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New York Enacts Paid Family Leave Law

By Fox Rothschild LLP

April 7, 2016

The state of New York now has the most comprehensive paid family leave law in the country.

Under the new law, signed by Gov. Andrew Cuomo on April 4, New York employers will be required to provide eligible individuals with paid time off from work to attend to familial obligations. Upon full implementation, eligible individuals will be entitled to receive up to 12 weeks of paid time off from work per year.

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Read Transcription of PDF Paid Family Leave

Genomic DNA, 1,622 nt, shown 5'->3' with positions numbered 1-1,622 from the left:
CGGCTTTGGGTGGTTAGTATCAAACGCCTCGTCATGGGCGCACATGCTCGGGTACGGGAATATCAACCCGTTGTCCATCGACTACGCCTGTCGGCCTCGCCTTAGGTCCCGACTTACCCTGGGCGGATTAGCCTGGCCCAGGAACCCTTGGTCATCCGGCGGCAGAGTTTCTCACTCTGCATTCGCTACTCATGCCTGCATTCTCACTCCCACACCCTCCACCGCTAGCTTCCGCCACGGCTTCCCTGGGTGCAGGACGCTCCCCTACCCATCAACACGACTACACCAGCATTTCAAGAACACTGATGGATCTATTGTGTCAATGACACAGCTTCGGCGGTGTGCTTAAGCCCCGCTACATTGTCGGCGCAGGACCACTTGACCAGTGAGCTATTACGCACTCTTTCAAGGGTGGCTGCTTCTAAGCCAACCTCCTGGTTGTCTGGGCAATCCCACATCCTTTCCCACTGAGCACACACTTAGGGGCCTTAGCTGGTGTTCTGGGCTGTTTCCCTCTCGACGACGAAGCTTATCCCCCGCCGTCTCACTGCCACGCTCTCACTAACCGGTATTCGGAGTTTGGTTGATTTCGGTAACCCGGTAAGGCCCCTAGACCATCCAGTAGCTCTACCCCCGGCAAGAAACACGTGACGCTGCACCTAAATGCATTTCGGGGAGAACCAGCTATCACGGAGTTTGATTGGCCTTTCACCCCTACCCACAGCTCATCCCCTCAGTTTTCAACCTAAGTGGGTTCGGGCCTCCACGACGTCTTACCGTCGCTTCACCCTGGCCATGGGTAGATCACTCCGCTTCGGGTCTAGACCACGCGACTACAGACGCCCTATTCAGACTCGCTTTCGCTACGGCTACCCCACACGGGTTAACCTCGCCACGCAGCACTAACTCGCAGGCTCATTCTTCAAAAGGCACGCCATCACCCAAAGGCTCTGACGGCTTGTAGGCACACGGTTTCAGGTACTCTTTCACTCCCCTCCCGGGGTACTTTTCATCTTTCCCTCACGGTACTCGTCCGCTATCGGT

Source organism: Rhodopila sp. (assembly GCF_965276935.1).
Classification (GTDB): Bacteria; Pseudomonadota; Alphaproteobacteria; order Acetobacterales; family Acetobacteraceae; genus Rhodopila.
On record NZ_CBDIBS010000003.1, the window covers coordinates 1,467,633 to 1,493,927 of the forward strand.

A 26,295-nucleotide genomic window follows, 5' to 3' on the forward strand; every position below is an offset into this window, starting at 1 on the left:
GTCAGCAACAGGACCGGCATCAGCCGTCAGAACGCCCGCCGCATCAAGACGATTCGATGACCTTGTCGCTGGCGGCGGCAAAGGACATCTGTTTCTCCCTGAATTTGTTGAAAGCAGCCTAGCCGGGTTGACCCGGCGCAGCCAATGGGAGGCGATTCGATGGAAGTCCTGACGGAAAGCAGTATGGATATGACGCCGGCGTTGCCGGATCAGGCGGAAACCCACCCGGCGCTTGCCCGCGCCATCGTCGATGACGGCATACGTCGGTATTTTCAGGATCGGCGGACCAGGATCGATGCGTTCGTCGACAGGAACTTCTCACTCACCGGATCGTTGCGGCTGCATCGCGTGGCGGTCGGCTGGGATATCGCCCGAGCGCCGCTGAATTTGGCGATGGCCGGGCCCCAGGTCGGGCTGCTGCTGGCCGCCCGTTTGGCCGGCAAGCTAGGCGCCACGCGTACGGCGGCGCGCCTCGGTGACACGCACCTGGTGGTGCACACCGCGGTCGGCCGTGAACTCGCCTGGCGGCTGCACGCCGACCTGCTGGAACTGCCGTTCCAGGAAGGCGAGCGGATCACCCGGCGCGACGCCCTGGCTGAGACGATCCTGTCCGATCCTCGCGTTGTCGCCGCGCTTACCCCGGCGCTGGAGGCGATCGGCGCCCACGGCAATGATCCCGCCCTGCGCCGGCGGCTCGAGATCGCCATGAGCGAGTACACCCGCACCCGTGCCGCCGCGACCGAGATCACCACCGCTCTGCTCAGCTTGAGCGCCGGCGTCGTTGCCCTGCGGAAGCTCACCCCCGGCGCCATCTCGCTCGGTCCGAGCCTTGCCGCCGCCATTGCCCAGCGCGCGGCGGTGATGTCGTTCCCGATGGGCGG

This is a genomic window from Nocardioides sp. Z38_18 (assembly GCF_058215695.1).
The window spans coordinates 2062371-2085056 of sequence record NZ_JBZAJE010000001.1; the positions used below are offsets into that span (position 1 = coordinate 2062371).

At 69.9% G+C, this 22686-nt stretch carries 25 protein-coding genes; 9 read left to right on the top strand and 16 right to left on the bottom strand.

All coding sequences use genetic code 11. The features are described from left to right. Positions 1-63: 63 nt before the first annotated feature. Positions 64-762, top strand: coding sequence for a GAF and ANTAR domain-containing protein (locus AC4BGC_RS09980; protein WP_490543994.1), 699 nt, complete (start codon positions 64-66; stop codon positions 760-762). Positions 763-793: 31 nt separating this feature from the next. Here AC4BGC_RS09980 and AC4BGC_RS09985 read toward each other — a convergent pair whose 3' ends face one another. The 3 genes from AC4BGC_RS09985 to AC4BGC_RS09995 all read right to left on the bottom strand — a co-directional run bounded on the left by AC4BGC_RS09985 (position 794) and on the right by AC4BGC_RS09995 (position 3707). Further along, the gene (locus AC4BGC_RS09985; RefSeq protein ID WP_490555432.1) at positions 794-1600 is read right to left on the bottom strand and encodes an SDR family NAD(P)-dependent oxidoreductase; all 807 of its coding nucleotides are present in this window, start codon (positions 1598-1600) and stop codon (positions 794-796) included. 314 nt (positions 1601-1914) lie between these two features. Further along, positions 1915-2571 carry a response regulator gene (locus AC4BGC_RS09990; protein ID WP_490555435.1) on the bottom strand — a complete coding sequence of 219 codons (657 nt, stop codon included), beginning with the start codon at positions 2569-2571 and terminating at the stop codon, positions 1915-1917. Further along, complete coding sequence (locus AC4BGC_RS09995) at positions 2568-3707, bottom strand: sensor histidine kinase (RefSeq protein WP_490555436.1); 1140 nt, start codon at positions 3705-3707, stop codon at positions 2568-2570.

Fox Rothschild LLP ATTORNEYS AT LAW NYCIHOSPITALITY APRIL 2016 ALL I ANCE NEW YORK ENACTS PAID FAMILY LEAVE LAW By Glenn S. Grindlinger and Gregg M. Kligman The state of New York now has the most comprehensive paid family leave law in the country. Under the new law, signed by Gov. Andrew Cuomo on April 4, New York employers will be required to provide eligible individuals with paid time off from work to attend to familial obligations. Upon full implementation, eligible individuals will be entitled to receive up to 12 weeks of paid time off from work per year. Under the law, paid family leave will be administered and paid for by the State's disability benefits fund. Thus, employers will not be responsible for paying employees for family leave. The program will be funded through a payroll deduction of approximately $1 per week. Notably, individuals cannot concurrently collect family leave benefits and short-term disability benefits from the state. Going forward, New York private-sector employers, regardless of size, must provide family leave to their employees after 26 consecutive weeks of employment. Employees may take paid family leave in order to: • Care for an infant • Care for a family member with a serious health condition (but not an employee's own serious health condition) • Relieve family pressures when someone is called to active military service. The benefits will be phased into implementation between 2018 and 2021 under the following schedule: January 1, 2018 Individuals will be entitled to take 8 weeks of paid leave and will receive 50 percent of their weekly pay with a benefit cap of 50 percent of the New York State average weekly pay (approximately $630 at this time) January 1, 2019 Individuals will be entitled to take 10 weeks of paid leave and will receive 55 percent of their weekly pay with a benefit cap of 55 percent of the New York State average weekly pay. January 1, 2020 Individuals will be entitled to take 10 weeks of paid leave and will receive 60 percent of their weekly pay with a benefit cap of 60 percent of the New York State average weekly pay. January 1, 2021 Individuals will be entitled to take 12 weeks of paid leave and will receive 67 percent of their weekly pay with a benefit cap of 67 percent of the New York State average weekly pay. If an employee's need for leave is foreseeable, the employee must provide the employer with 30 days' notice. While an employee is out of work on family leave, the employer must maintain their health insurance benefits under the same terms and www.foxrothschild.com Labor & Employment Alert I April 2016 conditions as if they were working. Moreover, upon expiration of the leave, the employee is entitled to return to the same position that the employee held prior to family leave or a comparable position with comparable benefits, pay, and other terms and conditions of employment. However, the employee is not entitled to more favorable treatment than they would receive if the employee had not taken leave. Thus, for example, if the employee's position would have been eliminated irrespective of family leave due to a reduction-in-force, the employee presumably would not be entitled reinstatement. In addition, employers are prohibited from retaliating against an employee for exercising their rights to take family leave. As a result of this new program, New York employers should review their policies regarding leave to ensure that, commencing in 2018, they comply with the family leave requirements. Employers must also ensure that they comply with the deduction requirements, properly maintain benefits for employees on leave, and ensure that employees are reinstated upon expiration of the leave in accordance with the provisions of the law. For more information about this alert, please contact Glenn S. Grindlinger at 212.878.2305 or ggrindlingerPfoxrothschild.com, Gregg M. Kligman at 212.878.7910 or gkligmanPfoxrothschild.com or any other member of Fox Rothschild LLP's New York Labor & Employment Department. Fox Rothschild LLP ATTORNEYS AT LAW Attorney Advertisement © 2016 Fox Rothschild LLP. All rights reserved. All content of this publication is the property and copyright of Fox Rothschild LLP and may not be reproduced in any format without prior express permission. Contact marketing@foxrothschild.comfor more information or to seek permission to reproduce content. This publication is intended for general information purposes only. It does not constitute legal advice. The reader should consult with knowledgeable legal counsel to determine how applicable laws apply to specific facts and situations. This publication is based on the most current information at the time it was written. Since it is possible that the laws or other circumstances may have changed since publication, please call us to discuss any action you may be considering as a result of reading this publication. www.foxrothschild.com


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